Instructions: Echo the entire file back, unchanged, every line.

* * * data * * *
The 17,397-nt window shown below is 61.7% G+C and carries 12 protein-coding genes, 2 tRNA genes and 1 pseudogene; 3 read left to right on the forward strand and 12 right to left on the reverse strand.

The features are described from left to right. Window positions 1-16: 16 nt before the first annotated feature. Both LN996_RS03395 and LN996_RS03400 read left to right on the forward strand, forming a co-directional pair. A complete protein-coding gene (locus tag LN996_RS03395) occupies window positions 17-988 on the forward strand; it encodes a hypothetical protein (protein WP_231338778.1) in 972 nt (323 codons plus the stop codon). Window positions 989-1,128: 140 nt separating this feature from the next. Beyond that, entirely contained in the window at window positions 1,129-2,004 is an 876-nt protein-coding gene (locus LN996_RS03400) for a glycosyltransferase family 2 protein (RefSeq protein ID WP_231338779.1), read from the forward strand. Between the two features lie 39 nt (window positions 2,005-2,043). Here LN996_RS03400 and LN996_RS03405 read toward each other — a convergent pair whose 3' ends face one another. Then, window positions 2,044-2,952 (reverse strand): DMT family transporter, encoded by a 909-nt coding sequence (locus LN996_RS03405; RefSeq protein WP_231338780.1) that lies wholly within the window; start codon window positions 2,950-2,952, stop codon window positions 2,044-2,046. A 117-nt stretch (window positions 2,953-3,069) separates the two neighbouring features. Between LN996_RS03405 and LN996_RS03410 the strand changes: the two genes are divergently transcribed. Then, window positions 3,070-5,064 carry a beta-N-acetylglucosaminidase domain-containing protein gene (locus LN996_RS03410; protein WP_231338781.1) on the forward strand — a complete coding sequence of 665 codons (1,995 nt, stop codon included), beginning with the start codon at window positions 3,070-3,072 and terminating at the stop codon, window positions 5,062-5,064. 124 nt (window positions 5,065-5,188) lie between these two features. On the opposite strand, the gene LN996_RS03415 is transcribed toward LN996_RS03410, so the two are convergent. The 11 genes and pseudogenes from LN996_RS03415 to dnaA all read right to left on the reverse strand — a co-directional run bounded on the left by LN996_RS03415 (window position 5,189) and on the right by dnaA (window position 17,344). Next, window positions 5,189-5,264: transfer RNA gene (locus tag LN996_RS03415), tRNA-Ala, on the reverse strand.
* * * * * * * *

The 17,397-nt window shown below is 61.7% G+C and carries 12 protein-coding genes, 2 tRNA genes and 1 pseudogene; 3 read left to right on the forward strand and 12 right to left on the reverse strand.

The features are described from left to right. Window positions 1-16: 16 nt before the first annotated feature. Both LN996_RS03395 and LN996_RS03400 read left to right on the forward strand, forming a co-directional pair. A complete protein-coding gene (locus tag LN996_RS03395) occupies window positions 17-988 on the forward strand; it encodes a hypothetical protein (protein WP_231338778.1) in 972 nt (323 codons plus the stop codon). Window positions 989-1,128: 140 nt separating this feature from the next. Beyond that, entirely contained in the window at window positions 1,129-2,004 is an 876-nt protein-coding gene (locus LN996_RS03400) for a glycosyltransferase family 2 protein (RefSeq protein ID WP_231338779.1), read from the forward strand. Between the two features lie 39 nt (window positions 2,005-2,043). Here LN996_RS03400 and LN996_RS03405 read toward each other — a convergent pair whose 3' ends face one another. Then, window positions 2,044-2,952 (reverse strand): DMT family transporter, encoded by a 909-nt coding sequence (locus LN996_RS03405; RefSeq protein WP_231338780.1) that lies wholly within the window; start codon window positions 2,950-2,952, stop codon window positions 2,044-2,046. A 117-nt stretch (window positions 2,953-3,069) separates the two neighbouring features. Between LN996_RS03405 and LN996_RS03410 the strand changes: the two genes are divergently transcribed. Then, window positions 3,070-5,064 carry a beta-N-acetylglucosaminidase domain-containing protein gene (locus LN996_RS03410; protein WP_231338781.1) on the forward strand — a complete coding sequence of 665 codons (1,995 nt, stop codon included), beginning with the start codon at window positions 3,070-3,072 and terminating at the stop codon, window positions 5,062-5,064. 124 nt (window positions 5,065-5,188) lie between these two features. On the opposite strand, the gene LN996_RS03415 is transcribed toward LN996_RS03410, so the two are convergent. The 11 genes and pseudogenes from LN996_RS03415 to dnaA all read right to left on the reverse strand — a co-directional run bounded on the left by LN996_RS03415 (window position 5,189) and on the right by dnaA (window position 17,344). Next, window positions 5,189-5,264: transfer RNA gene (locus tag LN996_RS03415), tRNA-Ala, on the reverse strand.